Southeastern Section - 61st Annual Meeting (1–2 April 2012)

Paper No. 8
Presentation Time: 1:30 PM-5:00 PM


RICHARDSON, Matthew C.1, WHITTECAR, G. Richard1 and JONES, Harold R.2, (1)Ocean Earth and Atmospheric Sciences, Old Dominion University, Norfolk, VA 23529, (2)Sigma Consultants, Virginia Beach, VA 23456,

False Cape State Park in southeastern Virginia Beach, Virginia contains a transgressive barrier island complex. Non-tidal and fresh-water wind-tidal wetlands carpet broad overwash flats in the island center, and mantle the long inter-dune swales near the ocean shore. The appearance and subsequent disappearance of redoximorphic wetland soil features in the young, sandy soils of the inter-dune swales here may stem from changes in the patterns of groundwater recharge and discharge across the island. These soils are being monitored by members of the interagency Mid Atlantic Hydric Soils committee and features there may be proposed for formal recognition as Hydric Soil Indicators.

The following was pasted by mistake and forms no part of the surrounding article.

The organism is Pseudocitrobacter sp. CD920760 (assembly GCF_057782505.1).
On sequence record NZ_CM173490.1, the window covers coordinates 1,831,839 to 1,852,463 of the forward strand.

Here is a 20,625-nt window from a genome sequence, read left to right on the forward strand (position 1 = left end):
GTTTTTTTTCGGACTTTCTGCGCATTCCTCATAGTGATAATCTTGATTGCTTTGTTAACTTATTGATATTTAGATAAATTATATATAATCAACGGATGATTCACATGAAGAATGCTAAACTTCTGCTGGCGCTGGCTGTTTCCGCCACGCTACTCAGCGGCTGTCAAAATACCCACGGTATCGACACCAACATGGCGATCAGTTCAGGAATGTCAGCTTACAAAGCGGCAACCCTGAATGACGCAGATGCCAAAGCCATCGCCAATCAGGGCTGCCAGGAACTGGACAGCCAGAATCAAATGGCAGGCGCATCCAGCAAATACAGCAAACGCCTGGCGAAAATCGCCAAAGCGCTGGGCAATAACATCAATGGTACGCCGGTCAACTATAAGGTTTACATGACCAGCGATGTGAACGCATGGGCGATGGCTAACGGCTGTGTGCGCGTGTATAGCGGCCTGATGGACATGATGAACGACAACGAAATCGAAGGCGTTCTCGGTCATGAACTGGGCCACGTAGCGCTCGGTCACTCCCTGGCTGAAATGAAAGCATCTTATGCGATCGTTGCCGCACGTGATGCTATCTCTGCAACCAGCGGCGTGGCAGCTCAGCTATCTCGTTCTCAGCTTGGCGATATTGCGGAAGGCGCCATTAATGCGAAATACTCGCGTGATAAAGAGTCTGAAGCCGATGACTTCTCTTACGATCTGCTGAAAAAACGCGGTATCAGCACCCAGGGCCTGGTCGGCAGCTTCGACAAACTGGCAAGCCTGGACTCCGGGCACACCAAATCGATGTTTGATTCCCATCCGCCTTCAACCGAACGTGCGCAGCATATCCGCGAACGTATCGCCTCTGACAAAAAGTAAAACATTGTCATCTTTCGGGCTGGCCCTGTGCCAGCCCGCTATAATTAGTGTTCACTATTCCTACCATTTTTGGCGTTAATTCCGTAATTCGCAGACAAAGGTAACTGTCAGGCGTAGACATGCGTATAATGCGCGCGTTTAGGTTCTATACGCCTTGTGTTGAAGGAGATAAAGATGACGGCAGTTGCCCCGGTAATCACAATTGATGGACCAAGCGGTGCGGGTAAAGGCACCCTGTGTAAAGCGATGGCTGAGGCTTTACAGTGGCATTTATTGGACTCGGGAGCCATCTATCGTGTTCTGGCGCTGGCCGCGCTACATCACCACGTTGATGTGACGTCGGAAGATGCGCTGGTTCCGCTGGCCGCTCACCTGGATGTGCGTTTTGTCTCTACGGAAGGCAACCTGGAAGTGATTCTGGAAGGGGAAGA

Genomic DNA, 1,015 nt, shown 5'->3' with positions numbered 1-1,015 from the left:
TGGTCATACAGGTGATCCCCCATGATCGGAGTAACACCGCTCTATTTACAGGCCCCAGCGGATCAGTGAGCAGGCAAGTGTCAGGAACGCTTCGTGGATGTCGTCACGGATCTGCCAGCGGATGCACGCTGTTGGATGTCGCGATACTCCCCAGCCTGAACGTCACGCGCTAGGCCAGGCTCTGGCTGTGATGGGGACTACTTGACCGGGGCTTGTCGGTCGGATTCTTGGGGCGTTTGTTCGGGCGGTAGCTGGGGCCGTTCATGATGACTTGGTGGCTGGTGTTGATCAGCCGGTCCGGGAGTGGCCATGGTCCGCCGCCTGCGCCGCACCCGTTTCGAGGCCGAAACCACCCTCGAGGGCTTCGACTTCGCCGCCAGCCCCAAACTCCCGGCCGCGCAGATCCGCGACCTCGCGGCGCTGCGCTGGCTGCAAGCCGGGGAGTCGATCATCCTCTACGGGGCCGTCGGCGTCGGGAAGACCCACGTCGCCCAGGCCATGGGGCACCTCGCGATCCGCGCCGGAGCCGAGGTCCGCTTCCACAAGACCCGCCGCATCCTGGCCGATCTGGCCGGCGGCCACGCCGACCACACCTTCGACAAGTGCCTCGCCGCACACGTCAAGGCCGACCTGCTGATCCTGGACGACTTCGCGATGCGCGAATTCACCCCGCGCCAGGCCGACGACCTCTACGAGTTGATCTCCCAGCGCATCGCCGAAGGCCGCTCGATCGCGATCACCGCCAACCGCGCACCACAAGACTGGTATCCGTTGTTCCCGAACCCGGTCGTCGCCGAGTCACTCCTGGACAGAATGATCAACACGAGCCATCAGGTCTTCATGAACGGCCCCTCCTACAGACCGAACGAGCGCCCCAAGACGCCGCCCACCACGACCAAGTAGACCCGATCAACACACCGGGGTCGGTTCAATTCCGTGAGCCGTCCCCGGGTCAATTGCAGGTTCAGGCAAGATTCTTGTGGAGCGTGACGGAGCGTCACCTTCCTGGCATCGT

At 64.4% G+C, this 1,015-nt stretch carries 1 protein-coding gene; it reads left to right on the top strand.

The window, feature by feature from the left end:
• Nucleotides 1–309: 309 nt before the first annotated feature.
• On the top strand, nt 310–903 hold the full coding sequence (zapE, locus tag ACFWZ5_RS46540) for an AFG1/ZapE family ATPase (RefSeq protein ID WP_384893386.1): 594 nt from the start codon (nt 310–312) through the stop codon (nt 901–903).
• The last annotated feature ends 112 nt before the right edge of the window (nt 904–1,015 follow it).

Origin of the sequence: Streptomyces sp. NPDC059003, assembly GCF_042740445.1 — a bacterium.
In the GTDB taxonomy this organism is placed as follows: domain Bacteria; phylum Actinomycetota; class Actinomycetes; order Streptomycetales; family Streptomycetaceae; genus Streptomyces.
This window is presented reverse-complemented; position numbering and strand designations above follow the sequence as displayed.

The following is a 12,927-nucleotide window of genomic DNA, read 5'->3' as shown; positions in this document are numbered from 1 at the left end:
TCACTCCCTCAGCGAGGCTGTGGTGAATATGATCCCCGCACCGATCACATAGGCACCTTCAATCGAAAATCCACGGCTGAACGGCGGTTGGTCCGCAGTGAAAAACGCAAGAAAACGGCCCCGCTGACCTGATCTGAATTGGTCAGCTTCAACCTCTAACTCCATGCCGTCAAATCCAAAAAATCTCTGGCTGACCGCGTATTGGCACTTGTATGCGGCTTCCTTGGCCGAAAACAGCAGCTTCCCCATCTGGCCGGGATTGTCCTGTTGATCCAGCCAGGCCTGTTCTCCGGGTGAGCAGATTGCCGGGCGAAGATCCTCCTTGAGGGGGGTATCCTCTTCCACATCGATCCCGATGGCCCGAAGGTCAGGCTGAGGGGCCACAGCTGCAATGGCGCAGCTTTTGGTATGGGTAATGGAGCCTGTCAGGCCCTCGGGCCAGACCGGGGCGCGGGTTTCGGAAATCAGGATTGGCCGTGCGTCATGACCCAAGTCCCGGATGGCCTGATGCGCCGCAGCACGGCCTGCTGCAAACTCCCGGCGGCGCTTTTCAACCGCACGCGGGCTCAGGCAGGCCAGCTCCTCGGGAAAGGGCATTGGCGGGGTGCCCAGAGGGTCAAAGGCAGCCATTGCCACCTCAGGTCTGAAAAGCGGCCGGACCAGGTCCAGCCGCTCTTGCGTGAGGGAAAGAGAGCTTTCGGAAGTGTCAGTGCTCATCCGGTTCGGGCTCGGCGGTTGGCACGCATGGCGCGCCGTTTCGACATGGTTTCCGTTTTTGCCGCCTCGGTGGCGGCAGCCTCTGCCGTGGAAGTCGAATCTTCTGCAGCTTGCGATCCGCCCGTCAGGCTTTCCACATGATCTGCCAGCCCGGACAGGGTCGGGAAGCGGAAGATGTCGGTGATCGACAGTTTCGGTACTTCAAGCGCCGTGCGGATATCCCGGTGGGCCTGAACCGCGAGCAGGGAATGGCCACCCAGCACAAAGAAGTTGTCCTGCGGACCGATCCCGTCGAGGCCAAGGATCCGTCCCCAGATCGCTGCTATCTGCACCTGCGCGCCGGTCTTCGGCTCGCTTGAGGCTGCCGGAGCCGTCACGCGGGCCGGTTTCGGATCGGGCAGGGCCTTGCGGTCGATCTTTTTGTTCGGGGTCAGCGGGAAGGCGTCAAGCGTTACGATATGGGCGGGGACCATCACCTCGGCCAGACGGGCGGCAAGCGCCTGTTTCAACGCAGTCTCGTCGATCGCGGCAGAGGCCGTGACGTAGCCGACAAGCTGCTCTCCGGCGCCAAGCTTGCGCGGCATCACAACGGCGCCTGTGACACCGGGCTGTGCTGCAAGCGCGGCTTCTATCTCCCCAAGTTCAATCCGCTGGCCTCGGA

Hydraulic head data from monitoring wells indicate that a strongly asymmetric freshwater lens crests under the eastern half of the island. The asymmetric shape of the water table could be due to differences in either vegetation cover or permeability of stratigraphic packages. The densely-vegetated western half of the island experiences higher rates of evapotranspiration (ET) than the more open-canopied eastern half. Results of groundwater models that spatially vary ET rates, and thus recharge, generate an asymmetric freshwater lens across a hypothetical island with uniform permeability. However, sedimentation and stratigraphic differences may prove to be more important than ET. Transducer data show that aquifer responses to rapid recharge events vary across the island in ways which suggest different net permeabilities for sediment packages on either side of the island. Permeameter tests also indicate slight differences in the permeability between the soils of each respective island half. Stratigraphic analyses of vibracore and Ground Penetrating Radar (GPR) data suggest beds in this portion of the island have relatively minor permeability contrasts that will not significantly affect shallow groundwater flow patterns in models and in the field.